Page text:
How Shirley Jackson Uses Imagery in The Lottery
A successful work of literature is timeless and placeless. The themes and messages conveyed in a good piece of literature are important despite the era or place the reader is. A successful work of literature also allows readers to connect to the world surrounding them through a clear understanding of the picture the author has painted. A good literary work ought to have a positive social foundation by bringing in an apparent character development through the use of imagery. Moreover, exploration and evolution represents a critical component of literature. Character exploration is significant in fulfilling the quest to explain who we are, and we need to do. Elements such as those of motivation, passion, and psychological forces form part of a positive social foundation of literature. A beautiful work of literary art is, therefore, constituted by the quality of enjoyment of the reader and its overall effect on the life of its readers and the general public.
Good works of literature are often stunning incitement of something and at the same time being suitably ambiguous, that many individuals or groups of people can take personal offense at their implications. The story “The Lottery” has a pretty conventional way of reading it as it touches on both the fundamental human truth and offers a relatively little offense to anyone. The literary work, therefore, is a representation of human institutions that are authorized to continue unchallenged until they become destructive, instead of productive forces in the lives of individuals; hence it is a good piece of literature.
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The lottery story commences with a sense of freedom to the children who are out of school. It is during the summer when villages begin to assemble in the square to hold a lottery. There is uncertainty about what the prize of the lottery would be at the end. The mystery of vagueness happens to continue throughout the story, setting the scene for future revelations as it should be the case in the initial situation. Shirley Jackson uses symbolic names to indicate and foreshadow what will probably take place after the lottery is conducted.
“The Lottery” presents a good example of a surprise ending in a successful work of literature. Surprise endings in pieces of literature are significant in giving the reader a delight, but that is not the case in Jackson’s story of human sacrifice. He gives the reader a hint that something harsh is taking place. For instance, the gathering of stones and rocks shows the crowd’s sense of nervousness even as the lottery proceeds. The surprise ending ion Jackson’s story, therefore, reveals the dark themes that include the warping effect on the community does not mind tradition.
Jackson uses the symbolism of names and objects to hold meaning to the religious and other significant activities in the lottery. The names of each character in the story hold significant implications to the lottery. The author utilizes the use of symbolic names to indicate and foreshadow the situation that will come to be after the lottery is conducted. For instance, Jackson uses the name “Dellacroix” which in the real sense means “of the cross.” The villages pronounced the name as “Dellacroy,” indicating that the people wrongly pronounced the word; hence provoking the Christian symbol of martyrdom. (Jackson 2). Moreover, “summers” is the sir name of the conductor of the lottery. Coincidentally, the lottery is conducted during the summer, and the assistant to Mr. Summer is “Mr. Graves.” The symbolic names are a hint that there would be a “grave” during the “summer.” The author, therefore, utilizes symbolic names to predict the winner’s prize. In the long run, the prize is a brutal stoning from the town’s people (Jackson 4).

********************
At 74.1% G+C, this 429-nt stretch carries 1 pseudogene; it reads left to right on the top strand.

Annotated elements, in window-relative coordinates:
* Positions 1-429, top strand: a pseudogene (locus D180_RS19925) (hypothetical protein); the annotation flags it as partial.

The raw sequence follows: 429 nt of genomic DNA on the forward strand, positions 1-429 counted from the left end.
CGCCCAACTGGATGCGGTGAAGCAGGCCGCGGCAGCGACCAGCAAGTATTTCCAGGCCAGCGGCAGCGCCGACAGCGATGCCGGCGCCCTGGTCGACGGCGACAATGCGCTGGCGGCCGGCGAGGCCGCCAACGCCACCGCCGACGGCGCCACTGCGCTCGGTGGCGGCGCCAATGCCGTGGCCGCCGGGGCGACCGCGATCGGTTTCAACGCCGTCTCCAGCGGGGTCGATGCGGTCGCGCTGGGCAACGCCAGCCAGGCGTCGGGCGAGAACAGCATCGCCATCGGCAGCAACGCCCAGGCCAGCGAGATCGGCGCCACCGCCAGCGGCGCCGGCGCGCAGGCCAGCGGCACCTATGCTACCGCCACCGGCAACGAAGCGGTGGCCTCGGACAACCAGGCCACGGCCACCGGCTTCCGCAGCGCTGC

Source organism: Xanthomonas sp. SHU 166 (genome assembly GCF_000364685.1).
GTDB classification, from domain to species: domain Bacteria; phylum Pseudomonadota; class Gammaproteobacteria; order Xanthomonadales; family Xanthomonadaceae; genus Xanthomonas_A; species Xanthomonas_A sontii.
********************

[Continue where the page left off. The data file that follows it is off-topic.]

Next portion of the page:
The objects in the story are a representation of religious and symbolic meanings to the lottery. In the sentence, “Bobby Martin had already stuffed his pockets full of stones,” is a depiction that young children were picking up stones that were smooth in nature while most stones were jagged and tapered. The smooth stones would lead to a slow death of someone as opposed to the sharp stones that would lead to a faster death. The author mentions that the children find it normal to participate in the murder incidence. The religious objects used are a black box that represents a key between life and death for every member of the townspeople. It is also an embodiment to the evil acts that have been executed in the past and the ones that are yet to happen. The three-legged stool, on the other hand, represents the Christian belief in three beings as one God. The representation of holiness and purity shows the manipulation of the townspeople to support the violence that will be done for religious reasons (Jackson 2).
The story is a shock to the readers as the story appears to be that of fiction but Christian persecution eventually happens, and readers cannot accept the horrific truth. In the beginning, the author paints the picture of an ordinary and innocent town before the lottery is conducted. The story was set in a small town in New England, and it is described that “the flowers were blossoming profusely, and the grass was richly green.” The surprise ending shows the destruction of the innocence of the town as the terrible stoning is witnessed.
In conclusion, the use of imagery in the story is persistent at Jackson implicates the truth through names, objects, and the setting. The story is still relevant in the contemporary society since the symbols used were never elaborately explained. The story emphasizes on tradition and religion, making it one of the darkest and most mysterious stories.
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A successful work of literature is timeless and placeless. The themes and messages conveyed in a good piece of literature are important despite the era or